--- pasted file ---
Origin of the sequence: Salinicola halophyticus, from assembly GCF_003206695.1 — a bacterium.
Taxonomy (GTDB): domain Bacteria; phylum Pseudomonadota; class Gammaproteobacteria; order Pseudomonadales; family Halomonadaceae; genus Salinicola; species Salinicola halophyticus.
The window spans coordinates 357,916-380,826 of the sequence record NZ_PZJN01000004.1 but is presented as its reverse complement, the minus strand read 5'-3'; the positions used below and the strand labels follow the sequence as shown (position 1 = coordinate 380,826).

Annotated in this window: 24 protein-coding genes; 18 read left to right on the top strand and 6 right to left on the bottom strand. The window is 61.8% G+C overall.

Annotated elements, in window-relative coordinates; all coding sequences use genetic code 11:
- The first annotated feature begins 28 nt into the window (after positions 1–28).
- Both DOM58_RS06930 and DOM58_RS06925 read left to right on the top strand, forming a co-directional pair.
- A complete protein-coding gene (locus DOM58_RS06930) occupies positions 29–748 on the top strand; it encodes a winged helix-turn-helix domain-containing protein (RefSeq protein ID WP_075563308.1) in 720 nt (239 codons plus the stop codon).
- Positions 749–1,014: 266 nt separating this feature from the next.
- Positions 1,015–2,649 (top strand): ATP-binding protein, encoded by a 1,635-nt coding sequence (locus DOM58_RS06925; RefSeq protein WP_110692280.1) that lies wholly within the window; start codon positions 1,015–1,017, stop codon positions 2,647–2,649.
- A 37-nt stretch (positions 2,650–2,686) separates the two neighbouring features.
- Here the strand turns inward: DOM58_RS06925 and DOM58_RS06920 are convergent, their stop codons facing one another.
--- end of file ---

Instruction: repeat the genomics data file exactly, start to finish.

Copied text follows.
Origin of the sequence: Salinicola halophyticus, from assembly GCF_003206695.1 — a bacterium.
Taxonomy (GTDB): domain Bacteria; phylum Pseudomonadota; class Gammaproteobacteria; order Pseudomonadales; family Halomonadaceae; genus Salinicola; species Salinicola halophyticus.
The window spans coordinates 357,916-380,826 of the sequence record NZ_PZJN01000004.1 but is presented as its reverse complement, the minus strand read 5'-3'; the positions used below and the strand labels follow the sequence as shown (position 1 = coordinate 380,826).

Annotated in this window: 24 protein-coding genes; 18 read left to right on the top strand and 6 right to left on the bottom strand. The window is 61.8% G+C overall.

Annotated elements, in window-relative coordinates; all coding sequences use genetic code 11:
- The first annotated feature begins 28 nt into the window (after positions 1–28).
- Both DOM58_RS06930 and DOM58_RS06925 read left to right on the top strand, forming a co-directional pair.
- A complete protein-coding gene (locus DOM58_RS06930) occupies positions 29–748 on the top strand; it encodes a winged helix-turn-helix domain-containing protein (RefSeq protein ID WP_075563308.1) in 720 nt (239 codons plus the stop codon).
- Positions 749–1,014: 266 nt separating this feature from the next.
- Positions 1,015–2,649 (top strand): ATP-binding protein, encoded by a 1,635-nt coding sequence (locus DOM58_RS06925; RefSeq protein WP_110692280.1) that lies wholly within the window; start codon positions 1,015–1,017, stop codon positions 2,647–2,649.
- A 37-nt stretch (positions 2,650–2,686) separates the two neighbouring features.
- Here the strand turns inward: DOM58_RS06925 and DOM58_RS06920 are convergent, their stop codons facing one another.